You know what they say about Pollyannas, and their annoying cheerfulness – their unrealistic idea that you can always find something to be GLAD about….

            Pollyanna…. I even rented that old movie this week –(Pollyanna) in an effort to understand Joy,   
            I remembered that this movie was one of my dad’s favorites – my goofy dad, who liked to tell the same joke over and over, and who made up his own words to songs.  
            Pollyanna was one of his favorite movies.  
            And I remembered again about the girl who played the “Glad Game” – who tried to find something to be glad about everywhere.  Her father taught her the game.
            They were missionaries, and they were poor, and they had to rely on charity.  One thing Pollyanna wanted more than anything else was a doll, but they didn’t have money for it.  
            So they waited for the charity boxes from the missionaries.  There was no doll – but there were a pair of crutches.  What was there to be glad about?  Pollyanna’s father told her that she could be glad – that she didn’t need the crutches…. That was the glad game.  To find something to be joyful about – even In a pair of crutches. 

            And the fruit of the Spirit is joy.  
            And the joy of the Lord is our strength.  But joy doesn’t seem to be that powerful.  It doesn’t even seem realistic, sometimes.  In our world.   In our time. And it probably didn’t seem to be realistic to the people of Israel in Nehemiah’s time either.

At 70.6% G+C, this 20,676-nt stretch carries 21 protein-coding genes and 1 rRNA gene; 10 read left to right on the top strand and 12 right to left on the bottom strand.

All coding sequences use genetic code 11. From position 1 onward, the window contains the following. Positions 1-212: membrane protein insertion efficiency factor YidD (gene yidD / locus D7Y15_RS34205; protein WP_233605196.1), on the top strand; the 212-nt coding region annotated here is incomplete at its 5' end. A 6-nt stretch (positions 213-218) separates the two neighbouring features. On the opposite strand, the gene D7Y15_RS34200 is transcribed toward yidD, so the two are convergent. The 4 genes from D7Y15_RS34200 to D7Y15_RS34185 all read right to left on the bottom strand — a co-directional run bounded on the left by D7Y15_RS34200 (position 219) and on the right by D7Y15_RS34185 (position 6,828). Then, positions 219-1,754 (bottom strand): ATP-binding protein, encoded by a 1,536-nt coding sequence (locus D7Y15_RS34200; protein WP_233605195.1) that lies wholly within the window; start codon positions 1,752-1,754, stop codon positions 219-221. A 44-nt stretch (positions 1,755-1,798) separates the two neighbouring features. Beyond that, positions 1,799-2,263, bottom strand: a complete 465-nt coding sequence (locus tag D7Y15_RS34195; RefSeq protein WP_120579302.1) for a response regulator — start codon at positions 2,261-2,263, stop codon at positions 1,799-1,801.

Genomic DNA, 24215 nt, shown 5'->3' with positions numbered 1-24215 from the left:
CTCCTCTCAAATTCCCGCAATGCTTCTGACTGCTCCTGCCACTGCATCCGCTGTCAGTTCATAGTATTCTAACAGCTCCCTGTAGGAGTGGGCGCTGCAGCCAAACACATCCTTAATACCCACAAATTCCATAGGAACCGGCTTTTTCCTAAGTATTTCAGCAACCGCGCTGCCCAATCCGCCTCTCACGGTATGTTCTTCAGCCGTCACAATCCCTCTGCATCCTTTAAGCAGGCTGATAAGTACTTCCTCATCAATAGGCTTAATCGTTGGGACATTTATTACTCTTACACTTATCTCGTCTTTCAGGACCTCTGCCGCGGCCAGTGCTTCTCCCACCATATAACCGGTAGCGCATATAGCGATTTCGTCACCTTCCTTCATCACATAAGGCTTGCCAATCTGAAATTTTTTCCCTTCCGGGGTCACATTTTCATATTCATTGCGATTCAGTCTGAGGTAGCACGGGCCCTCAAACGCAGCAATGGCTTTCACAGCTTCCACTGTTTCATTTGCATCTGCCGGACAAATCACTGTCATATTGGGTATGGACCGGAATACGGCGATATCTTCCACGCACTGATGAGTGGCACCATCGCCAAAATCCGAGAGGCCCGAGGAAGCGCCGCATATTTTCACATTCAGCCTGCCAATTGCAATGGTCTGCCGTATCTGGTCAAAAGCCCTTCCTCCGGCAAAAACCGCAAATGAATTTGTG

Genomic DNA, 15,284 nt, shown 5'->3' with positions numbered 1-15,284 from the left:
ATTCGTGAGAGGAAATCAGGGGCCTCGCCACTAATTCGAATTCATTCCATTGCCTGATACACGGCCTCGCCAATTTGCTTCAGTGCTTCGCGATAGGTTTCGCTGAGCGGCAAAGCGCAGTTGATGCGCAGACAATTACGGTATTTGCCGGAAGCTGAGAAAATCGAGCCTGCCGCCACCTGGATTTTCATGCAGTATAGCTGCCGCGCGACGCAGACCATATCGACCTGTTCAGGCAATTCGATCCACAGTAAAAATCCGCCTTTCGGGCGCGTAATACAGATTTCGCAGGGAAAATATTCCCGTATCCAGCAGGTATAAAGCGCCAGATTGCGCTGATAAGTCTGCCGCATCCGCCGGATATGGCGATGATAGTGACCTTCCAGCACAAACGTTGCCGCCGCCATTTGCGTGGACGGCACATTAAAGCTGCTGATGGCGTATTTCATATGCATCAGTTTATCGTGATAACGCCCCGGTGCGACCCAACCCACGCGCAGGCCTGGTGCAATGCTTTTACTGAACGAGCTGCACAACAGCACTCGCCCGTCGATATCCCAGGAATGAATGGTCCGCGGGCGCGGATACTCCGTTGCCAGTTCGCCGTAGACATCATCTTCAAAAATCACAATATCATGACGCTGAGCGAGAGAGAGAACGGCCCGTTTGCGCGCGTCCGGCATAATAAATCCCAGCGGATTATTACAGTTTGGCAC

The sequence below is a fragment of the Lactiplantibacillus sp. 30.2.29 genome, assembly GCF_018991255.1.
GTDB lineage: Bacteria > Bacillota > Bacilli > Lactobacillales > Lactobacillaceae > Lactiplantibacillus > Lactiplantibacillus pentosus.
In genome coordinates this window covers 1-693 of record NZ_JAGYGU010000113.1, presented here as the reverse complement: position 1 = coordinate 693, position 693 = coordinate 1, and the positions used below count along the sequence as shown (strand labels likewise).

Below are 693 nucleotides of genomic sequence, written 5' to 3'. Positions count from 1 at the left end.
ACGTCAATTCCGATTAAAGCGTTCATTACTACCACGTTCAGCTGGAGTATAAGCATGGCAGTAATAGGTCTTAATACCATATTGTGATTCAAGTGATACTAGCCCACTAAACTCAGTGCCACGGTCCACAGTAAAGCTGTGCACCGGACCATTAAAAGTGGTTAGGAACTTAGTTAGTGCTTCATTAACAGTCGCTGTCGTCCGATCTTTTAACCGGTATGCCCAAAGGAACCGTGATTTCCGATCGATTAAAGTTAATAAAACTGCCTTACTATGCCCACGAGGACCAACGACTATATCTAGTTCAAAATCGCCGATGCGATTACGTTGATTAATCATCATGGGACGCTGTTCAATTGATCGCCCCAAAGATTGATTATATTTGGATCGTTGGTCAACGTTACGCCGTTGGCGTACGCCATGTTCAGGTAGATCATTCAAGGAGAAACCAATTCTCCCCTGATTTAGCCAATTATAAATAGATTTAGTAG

Nehemiah – the book where those words “the joy of the Lord is your strength” comes from.   

            Here’s the scene. It’s about the year 538 BC.  
            The Israelites have been in exile in Babylon and they have finally been allowed to come home. They came back to a temple in ruins and a city whose walls had been destroyed.  And in those days it was important for a city to be fortified to have walls.  So the exiles had a lot of work to do.  
            Under the guidance of the governor Nehemiah and the priest Ezra, they rebuilt the temple and they rebuilt the walls of the city – not easy tasks.  There were a lot of setbacks and arguments and it was hard to unify the people.  
            They were probably tempted to give up.  A lot of times.
            But finally, in today’s reading, the walls are finished, and the people are gathered by what is called the “Water Gate.”  You might call it a sort of resurrection – the resurrection of the city of Jerusalem –
            And while they are there they asked the priest Ezra to read to them from the scrolls of the Torah – the first five books of the Bible.  And we don’t know exactly what he was reading from the Torah –
            Just that they hadn’t heard the Word of God for a long time –
            And that while he was reading, he was explaining so that they could understand, and that while he was reading, they fell on their faces and wept.
            And that is when Ezra told them to get up, and stop weeping -- for the Joy of the Lord is your strength.

             Why were they weeping?  They had reason to weep.  
            Some people speculate that they wept because they realized how they had failed their God, and strayed from him.  
            They heard the word of God, and the law of God, and they could not find anything to be glad about. Not just because of the way the world was – a dangerous place – but because of the way they were – turning their backs on God – forgetting his promises, and their responsibility to bless the world.  
            They wept because they realized all these things – and all of them were true –

            But the priest Ezra told them the truth – That Joy is more powerful than tears – and that the Joy of the Lord – is the most powerful of all.

            Get up and realize that despite everything – God is still with you.  Get up and rejoice in the voice of God.  Get up and feast – and share what you have with others who have less. Get up and realize that you are alive….

            It can be like this for many in our own day.